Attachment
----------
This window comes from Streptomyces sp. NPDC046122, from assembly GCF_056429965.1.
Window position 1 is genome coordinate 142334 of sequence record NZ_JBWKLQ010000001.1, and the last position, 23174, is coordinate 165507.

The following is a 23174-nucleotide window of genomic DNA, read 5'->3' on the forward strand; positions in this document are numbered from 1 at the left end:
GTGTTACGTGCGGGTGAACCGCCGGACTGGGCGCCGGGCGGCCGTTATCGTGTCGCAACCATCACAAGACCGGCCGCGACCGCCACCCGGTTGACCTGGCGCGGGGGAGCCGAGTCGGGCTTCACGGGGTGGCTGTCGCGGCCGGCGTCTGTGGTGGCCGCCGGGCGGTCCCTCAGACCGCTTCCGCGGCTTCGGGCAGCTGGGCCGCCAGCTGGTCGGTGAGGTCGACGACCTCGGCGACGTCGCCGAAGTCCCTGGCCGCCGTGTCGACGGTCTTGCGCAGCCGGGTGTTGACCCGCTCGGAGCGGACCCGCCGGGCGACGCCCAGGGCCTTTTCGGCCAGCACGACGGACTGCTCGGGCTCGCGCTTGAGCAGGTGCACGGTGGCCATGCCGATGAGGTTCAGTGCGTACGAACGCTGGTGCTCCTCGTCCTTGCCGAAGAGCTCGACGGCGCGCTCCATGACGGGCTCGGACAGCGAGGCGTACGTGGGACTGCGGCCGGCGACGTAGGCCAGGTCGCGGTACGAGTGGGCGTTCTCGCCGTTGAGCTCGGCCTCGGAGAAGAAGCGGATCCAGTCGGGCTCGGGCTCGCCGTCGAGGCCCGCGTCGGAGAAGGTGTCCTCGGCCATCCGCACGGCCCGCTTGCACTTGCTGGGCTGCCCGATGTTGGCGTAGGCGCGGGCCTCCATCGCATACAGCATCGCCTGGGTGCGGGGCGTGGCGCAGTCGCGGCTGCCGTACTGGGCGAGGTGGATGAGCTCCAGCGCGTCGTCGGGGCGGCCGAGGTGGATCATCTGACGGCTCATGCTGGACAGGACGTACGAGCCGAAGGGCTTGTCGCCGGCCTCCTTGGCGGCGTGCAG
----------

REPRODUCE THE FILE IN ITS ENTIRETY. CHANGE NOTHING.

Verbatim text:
This window comes from Streptomyces sp. NPDC046122, from assembly GCF_056429965.1.
Window position 1 is genome coordinate 142334 of sequence record NZ_JBWKLQ010000001.1, and the last position, 23174, is coordinate 165507.

The following is a 23174-nucleotide window of genomic DNA, read 5'->3' on the forward strand; positions in this document are numbered from 1 at the left end:
GTGTTACGTGCGGGTGAACCGCCGGACTGGGCGCCGGGCGGCCGTTATCGTGTCGCAACCATCACAAGACCGGCCGCGACCGCCACCCGGTTGACCTGGCGCGGGGGAGCCGAGTCGGGCTTCACGGGGTGGCTGTCGCGGCCGGCGTCTGTGGTGGCCGCCGGGCGGTCCCTCAGACCGCTTCCGCGGCTTCGGGCAGCTGGGCCGCCAGCTGGTCGGTGAGGTCGACGACCTCGGCGACGTCGCCGAAGTCCCTGGCCGCCGTGTCGACGGTCTTGCGCAGCCGGGTGTTGACCCGCTCGGAGCGGACCCGCCGGGCGACGCCCAGGGCCTTTTCGGCCAGCACGACGGACTGCTCGGGCTCGCGCTTGAGCAGGTGCACGGTGGCCATGCCGATGAGGTTCAGTGCGTACGAACGCTGGTGCTCCTCGTCCTTGCCGAAGAGCTCGACGGCGCGCTCCATGACGGGCTCGGACAGCGAGGCGTACGTGGGACTGCGGCCGGCGACGTAGGCCAGGTCGCGGTACGAGTGGGCGTTCTCGCCGTTGAGCTCGGCCTCGGAGAAGAAGCGGATCCAGTCGGGCTCGGGCTCGCCGTCGAGGCCCGCGTCGGAGAAGGTGTCCTCGGCCATCCGCACGGCCCGCTTGCACTTGCTGGGCTGCCCGATGTTGGCGTAGGCGCGGGCCTCCATCGCATACAGCATCGCCTGGGTGCGGGGCGTGGCGCAGTCGCGGCTGCCGTACTGGGCGAGGTGGATGAGCTCCAGCGCGTCGTCGGGGCGGCCGAGGTGGATCATCTGACGGCTCATGCTGGACAGGACGTACGAGCCGAAGGGCTTGTCGCCGGCCTCCTTGGCGGCGTGCAG